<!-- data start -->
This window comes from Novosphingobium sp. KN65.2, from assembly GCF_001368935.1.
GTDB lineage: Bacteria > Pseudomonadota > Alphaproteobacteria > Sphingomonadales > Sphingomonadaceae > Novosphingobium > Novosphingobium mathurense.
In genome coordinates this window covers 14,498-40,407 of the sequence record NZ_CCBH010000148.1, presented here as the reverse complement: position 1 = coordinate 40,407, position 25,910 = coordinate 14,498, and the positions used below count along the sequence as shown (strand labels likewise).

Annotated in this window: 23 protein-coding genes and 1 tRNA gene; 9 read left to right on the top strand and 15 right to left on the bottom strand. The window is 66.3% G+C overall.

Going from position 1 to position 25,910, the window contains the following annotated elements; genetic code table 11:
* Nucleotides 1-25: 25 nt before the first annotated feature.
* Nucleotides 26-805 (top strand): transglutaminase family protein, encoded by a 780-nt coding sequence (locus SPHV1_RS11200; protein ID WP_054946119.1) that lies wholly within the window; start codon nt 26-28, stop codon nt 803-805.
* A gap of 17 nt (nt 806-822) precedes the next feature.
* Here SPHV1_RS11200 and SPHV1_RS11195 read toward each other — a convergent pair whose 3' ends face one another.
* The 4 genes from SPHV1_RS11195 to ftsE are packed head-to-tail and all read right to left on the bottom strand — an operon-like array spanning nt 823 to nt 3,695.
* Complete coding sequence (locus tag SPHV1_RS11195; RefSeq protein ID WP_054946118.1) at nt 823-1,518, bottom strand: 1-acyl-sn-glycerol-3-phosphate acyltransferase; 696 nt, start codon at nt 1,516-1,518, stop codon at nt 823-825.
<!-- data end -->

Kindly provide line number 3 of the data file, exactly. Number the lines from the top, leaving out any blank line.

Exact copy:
In genome coordinates this window covers 14,498-40,407 of the sequence record NZ_CCBH010000148.1, presented here as the reverse complement: position 1 = coordinate 40,407, position 25,910 = coordinate 14,498, and the positions used below count along the sequence as shown (strand labels likewise).